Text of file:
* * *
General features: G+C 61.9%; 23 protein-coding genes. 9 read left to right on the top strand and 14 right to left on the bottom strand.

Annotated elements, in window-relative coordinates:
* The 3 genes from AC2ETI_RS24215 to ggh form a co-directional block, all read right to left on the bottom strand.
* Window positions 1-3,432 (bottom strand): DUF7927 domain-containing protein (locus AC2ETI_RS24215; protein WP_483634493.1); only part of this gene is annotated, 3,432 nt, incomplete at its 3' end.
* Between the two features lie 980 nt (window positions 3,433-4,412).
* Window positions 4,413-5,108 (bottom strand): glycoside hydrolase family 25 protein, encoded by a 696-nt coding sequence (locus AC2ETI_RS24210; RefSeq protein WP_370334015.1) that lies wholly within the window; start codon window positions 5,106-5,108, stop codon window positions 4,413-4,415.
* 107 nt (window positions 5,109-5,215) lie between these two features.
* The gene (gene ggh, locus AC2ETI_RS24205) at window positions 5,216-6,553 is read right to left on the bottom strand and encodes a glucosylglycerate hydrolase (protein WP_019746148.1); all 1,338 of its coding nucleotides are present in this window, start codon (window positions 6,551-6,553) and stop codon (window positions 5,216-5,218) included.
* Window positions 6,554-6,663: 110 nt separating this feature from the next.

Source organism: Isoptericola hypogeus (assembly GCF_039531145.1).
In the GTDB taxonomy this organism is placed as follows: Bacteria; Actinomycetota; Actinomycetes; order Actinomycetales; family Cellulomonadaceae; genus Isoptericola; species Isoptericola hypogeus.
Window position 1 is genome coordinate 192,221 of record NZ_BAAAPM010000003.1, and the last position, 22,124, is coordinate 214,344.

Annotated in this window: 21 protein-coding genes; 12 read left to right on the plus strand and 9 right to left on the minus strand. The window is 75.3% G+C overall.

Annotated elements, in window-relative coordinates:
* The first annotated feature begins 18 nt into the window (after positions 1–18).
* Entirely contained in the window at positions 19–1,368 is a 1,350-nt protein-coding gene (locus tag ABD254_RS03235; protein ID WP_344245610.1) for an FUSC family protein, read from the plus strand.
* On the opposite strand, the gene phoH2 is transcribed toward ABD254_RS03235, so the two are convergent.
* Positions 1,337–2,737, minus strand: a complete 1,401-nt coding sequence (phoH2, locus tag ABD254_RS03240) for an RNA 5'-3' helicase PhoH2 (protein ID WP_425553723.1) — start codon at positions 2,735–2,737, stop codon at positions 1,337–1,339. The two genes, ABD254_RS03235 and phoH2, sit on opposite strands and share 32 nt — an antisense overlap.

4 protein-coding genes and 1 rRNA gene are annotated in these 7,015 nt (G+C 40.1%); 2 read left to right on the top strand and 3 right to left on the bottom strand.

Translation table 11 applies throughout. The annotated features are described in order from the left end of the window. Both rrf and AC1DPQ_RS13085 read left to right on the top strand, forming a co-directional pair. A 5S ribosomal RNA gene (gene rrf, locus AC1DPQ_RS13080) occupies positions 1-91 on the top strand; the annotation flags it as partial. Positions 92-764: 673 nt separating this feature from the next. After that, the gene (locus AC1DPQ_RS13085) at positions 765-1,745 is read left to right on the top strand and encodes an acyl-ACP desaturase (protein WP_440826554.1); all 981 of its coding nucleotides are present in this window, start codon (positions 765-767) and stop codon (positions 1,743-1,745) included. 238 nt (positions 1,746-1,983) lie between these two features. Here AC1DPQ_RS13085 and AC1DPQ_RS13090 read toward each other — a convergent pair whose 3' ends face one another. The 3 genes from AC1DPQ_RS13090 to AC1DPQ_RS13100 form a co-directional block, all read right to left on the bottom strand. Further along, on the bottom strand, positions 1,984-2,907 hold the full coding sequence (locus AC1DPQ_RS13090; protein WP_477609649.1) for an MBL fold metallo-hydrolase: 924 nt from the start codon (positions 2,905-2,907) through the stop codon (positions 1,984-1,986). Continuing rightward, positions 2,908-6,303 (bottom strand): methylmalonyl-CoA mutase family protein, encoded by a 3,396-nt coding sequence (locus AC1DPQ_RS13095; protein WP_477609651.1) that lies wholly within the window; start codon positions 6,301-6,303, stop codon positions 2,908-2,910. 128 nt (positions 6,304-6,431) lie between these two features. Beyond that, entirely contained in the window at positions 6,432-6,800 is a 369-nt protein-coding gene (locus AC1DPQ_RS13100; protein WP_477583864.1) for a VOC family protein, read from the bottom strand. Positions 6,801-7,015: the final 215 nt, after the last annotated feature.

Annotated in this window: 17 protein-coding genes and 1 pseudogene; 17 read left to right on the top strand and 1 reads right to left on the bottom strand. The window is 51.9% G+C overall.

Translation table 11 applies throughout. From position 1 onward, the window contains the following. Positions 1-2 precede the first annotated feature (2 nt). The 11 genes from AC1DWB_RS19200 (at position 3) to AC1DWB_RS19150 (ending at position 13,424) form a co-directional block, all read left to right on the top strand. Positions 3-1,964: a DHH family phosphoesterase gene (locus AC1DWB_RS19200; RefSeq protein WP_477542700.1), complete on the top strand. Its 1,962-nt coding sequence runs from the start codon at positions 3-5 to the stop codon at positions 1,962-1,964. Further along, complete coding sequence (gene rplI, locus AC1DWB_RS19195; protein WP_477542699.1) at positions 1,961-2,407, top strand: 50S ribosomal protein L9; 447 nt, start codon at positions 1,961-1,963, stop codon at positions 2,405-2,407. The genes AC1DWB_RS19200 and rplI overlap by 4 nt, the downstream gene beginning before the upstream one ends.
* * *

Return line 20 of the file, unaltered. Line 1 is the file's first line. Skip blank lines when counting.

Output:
Translation table 11 applies throughout. The annotated features are described in order from the left end of the window. Both rrf and AC1DPQ_RS13085 read left to right on the top strand, forming a co-directional pair. A 5S ribosomal RNA gene (gene rrf, locus AC1DPQ_RS13080) occupies positions 1-91 on the top strand; the annotation flags it as partial. Positions 92-764: 673 nt separating this feature from the next. After that, the gene (locus AC1DPQ_RS13085) at positions 765-1,745 is read left to right on the top strand and encodes an acyl-ACP desaturase (protein WP_440826554.1); all 981 of its coding nucleotides are present in this window, start codon (positions 765-767) and stop codon (positions 1,743-1,745) included. 238 nt (positions 1,746-1,983) lie between these two features. Here AC1DPQ_RS13085 and AC1DPQ_RS13090 read toward each other — a convergent pair whose 3' ends face one another. The 3 genes from AC1DPQ_RS13090 to AC1DPQ_RS13100 form a co-directional block, all read right to left on the bottom strand. Further along, on the bottom strand, positions 1,984-2,907 hold the full coding sequence (locus AC1DPQ_RS13090; protein WP_477609649.1) for an MBL fold metallo-hydrolase: 924 nt from the start codon (positions 2,905-2,907) through the stop codon (positions 1,984-1,986). Continuing rightward, positions 2,908-6,303 (bottom strand): methylmalonyl-CoA mutase family protein, encoded by a 3,396-nt coding sequence (locus AC1DPQ_RS13095; protein WP_477609651.1) that lies wholly within the window; start codon positions 6,301-6,303, stop codon positions 2,908-2,910. 128 nt (positions 6,304-6,431) lie between these two features. Beyond that, entirely contained in the window at positions 6,432-6,800 is a 369-nt protein-coding gene (locus AC1DPQ_RS13100; protein WP_477583864.1) for a VOC family protein, read from the bottom strand. Positions 6,801-7,015: the final 215 nt, after the last annotated feature.